OKC VeloCity | Heart recipient meets the mother of his young donor

Heart recipient meets the mother of his young donor

By Staff Reports / PRESENTED BY INTEGRIS Health / Member News / November 3, 2020

At 43 years old Manny Hardy of Edmond was in seemingly good health. “I never got sick,” he boasts. “Then out of nowhere, I just suddenly started deteriorating.” His wife Kisha agrees, “Manny is the kind of guy who can’t sit still. He’s always moving, always on the go. But then at the beginning of this year, it was like something changed, almost overnight, and he couldn’t even get out of bed.”

After visiting several different doctors, Hardy was eventually referred to the Advanced Cardiac Care Program at INTEGRIS Health. “When I met Manny, he was already in heart failure. His heart was functioning at 5-percent capacity, meaning it could no longer pump efficiently enough to meet the body’s needs,” describes David Nelson, M.D., the Chief of Heart Transplant Medicine at the Nazih Zuhdi Transplant Institute at INTEGRIS Baptist Medical Center.

“His condition had been worsening for months, probably even years,” says Douglas Horstmanshof, M.D., the Co-Director of INTEGRIS Advanced Cardiac Care and the program director of the Heart Failure Institute at INTEGRIS Baptist Medical Center. “But since the rest of his body was in good shape, it was able to make up for the heart deficiency and mask the underlying issue. However, the truth always reveals itself in the end.” 

Hardy was put on the heart transplant list the first week of June. INTEGRIS is the only heart transplant program in the state serving patients with heart failure. He received his new heart on June 21, which also happened to be Father’s Day. “I’ve got three kids,” Hardy declares. “It was the best Father’s Day present anyone could have given me.”

Kisha remembers the day well, “We had prayed that Manny would get a transplant, but we always knew in the back of our minds that in order for that to happen a member of another family would have to die. It’s something we never took for granted.”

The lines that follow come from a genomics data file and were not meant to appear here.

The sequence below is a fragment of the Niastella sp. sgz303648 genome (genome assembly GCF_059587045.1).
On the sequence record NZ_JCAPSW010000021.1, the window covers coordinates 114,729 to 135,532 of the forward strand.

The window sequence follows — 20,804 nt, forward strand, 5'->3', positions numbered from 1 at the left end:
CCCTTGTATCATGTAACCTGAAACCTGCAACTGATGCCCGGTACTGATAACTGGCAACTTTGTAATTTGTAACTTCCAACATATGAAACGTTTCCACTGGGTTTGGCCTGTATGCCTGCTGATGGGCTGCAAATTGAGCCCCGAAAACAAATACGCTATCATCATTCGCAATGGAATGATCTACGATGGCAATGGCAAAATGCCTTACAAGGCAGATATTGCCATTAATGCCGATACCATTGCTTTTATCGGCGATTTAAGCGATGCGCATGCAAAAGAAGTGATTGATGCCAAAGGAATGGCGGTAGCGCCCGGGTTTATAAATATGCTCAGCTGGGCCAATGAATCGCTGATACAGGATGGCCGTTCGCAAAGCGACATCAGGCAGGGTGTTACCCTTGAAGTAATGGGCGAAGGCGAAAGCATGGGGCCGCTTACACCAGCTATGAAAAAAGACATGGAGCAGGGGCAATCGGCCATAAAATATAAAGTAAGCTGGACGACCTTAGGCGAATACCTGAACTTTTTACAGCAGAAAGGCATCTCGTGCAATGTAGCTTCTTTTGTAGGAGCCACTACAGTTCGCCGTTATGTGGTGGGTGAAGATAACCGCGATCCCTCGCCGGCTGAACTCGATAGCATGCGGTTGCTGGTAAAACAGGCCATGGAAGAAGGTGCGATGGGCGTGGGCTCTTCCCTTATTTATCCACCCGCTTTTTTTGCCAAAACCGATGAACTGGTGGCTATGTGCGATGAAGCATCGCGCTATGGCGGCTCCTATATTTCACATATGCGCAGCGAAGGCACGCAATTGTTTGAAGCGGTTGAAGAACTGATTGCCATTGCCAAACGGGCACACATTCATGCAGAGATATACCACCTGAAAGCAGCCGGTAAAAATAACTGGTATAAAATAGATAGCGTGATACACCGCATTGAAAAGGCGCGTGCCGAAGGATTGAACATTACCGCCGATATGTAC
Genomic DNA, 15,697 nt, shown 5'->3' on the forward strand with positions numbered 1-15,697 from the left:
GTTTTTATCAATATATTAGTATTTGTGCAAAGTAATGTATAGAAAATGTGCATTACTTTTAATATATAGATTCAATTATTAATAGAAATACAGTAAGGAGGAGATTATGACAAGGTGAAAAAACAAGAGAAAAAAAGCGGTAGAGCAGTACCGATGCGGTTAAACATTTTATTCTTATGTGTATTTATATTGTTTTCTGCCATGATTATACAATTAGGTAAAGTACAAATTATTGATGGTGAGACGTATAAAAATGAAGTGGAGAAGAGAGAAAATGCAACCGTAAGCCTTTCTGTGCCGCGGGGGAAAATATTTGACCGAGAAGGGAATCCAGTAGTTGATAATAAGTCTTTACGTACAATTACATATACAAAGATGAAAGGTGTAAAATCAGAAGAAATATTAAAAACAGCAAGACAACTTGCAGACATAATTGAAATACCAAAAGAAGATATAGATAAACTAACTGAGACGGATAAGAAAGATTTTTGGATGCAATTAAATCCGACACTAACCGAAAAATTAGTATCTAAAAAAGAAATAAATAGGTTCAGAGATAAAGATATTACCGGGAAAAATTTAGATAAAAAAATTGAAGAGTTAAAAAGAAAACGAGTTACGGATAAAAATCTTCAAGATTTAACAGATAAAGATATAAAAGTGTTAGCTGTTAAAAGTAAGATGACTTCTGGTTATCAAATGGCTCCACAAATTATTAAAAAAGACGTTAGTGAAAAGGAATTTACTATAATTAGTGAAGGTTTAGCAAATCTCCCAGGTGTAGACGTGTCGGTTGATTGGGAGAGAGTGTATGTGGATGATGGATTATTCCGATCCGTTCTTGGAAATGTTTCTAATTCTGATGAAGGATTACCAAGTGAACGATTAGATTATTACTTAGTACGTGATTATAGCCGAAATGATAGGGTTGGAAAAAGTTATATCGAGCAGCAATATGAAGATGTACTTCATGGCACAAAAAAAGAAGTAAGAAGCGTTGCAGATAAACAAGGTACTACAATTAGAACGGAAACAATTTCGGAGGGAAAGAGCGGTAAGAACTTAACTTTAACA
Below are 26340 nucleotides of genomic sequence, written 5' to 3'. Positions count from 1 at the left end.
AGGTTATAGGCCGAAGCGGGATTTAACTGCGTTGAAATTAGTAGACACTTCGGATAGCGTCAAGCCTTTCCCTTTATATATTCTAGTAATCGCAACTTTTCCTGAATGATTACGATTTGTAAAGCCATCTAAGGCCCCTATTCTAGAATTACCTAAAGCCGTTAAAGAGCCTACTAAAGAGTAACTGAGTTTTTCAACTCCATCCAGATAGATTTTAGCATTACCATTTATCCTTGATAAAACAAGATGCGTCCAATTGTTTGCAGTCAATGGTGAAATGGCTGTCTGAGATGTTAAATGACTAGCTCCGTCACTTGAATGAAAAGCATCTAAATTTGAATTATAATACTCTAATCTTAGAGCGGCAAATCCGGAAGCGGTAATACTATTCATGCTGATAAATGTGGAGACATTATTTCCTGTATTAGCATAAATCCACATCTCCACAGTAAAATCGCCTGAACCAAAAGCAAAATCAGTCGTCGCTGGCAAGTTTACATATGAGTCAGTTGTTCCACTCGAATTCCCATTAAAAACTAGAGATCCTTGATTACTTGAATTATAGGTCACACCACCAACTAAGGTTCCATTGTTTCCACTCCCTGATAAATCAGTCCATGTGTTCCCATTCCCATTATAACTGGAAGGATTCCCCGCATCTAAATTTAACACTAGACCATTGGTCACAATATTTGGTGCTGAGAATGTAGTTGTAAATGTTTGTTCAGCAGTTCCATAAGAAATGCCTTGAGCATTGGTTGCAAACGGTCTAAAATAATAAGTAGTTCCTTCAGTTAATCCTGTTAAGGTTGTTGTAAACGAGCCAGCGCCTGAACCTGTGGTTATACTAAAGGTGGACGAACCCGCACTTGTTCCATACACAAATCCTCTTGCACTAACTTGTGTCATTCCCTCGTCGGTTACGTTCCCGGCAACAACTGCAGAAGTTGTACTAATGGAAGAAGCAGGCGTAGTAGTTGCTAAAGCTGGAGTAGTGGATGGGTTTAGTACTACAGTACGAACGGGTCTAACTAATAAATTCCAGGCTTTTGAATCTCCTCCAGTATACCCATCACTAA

A few hours away in Texas, Jenny Sullivan was grieving the death of her 26-year-old son, Amir Aguilar, killed in an accidental shooting. She respected his wishes and donated his organs. “It was a decision he made when he was just 18 years old,” says Sullivan. “I recall him saying, ‘If I can save one life with my life, I will die happy.’”

Hardy didn’t know it at the time, but he had received Aguilar’s heart. He was actually diagnosed with heart failure on Aguilar’s birthday. A fact Sullivan believes to be much more than just a coincidence. The two families reached out to each other soon after the transplant, which is not the norm. It’s usually recommended that families wait at least a year before trying to connect. But Sullivan wanted to meet the recipients of her son’s organs, especially the person who received his heart. They met face to face for the first time on Sept. 19 in Oklahoma City. She got to listen to her son’s heart beating inside of Hardy. Watch the clip of the emotional meeting from KOCO TV.

“It was painful and beautiful all in the same moment,” admits Sullivan. “When I met Manny, I saw clearly that this was all part of God’s plan and after getting to know him, I know my son’s heart went to a man with a good soul. That brings me great comfort and peace.”

Hardy and his wife made a teddy bear for Sullivan and the team at INTEGRIS helped them record the sound of Aguilar’s heart beating inside of Manny. They gave the bear to Sullivan on her visit.

“It was the very least we could do,” says Kisha. “I mean how do you say thank you to someone for saving your husband’s life amidst the greatest pain they have ever known?” Sullivan says she will cherish the bear forever. “I keep it on my night stand. Now more than ever I am so proud of my son. His life made a difference - and Manny is proof of that.”

Dr. Nelson believes Hardy should have many good years in front of him. “We have patients who are still living 20-30 years after their transplant. Transplantation truly is a modern miracle for many.”

“The truth of the matter is that we do not have enough organs to meet the need,” Dr. Horstmanshof declares. He hopes sharing stories like this will help raise awareness. “If more people made the conscious decision to be organ donors and talked to their family about their wishes, then we could save many more lives – like Manny’s.”

The two families have agreed to keep in touch and continue to foster their newfound relationship – forever bound together through tragedy and triumph.

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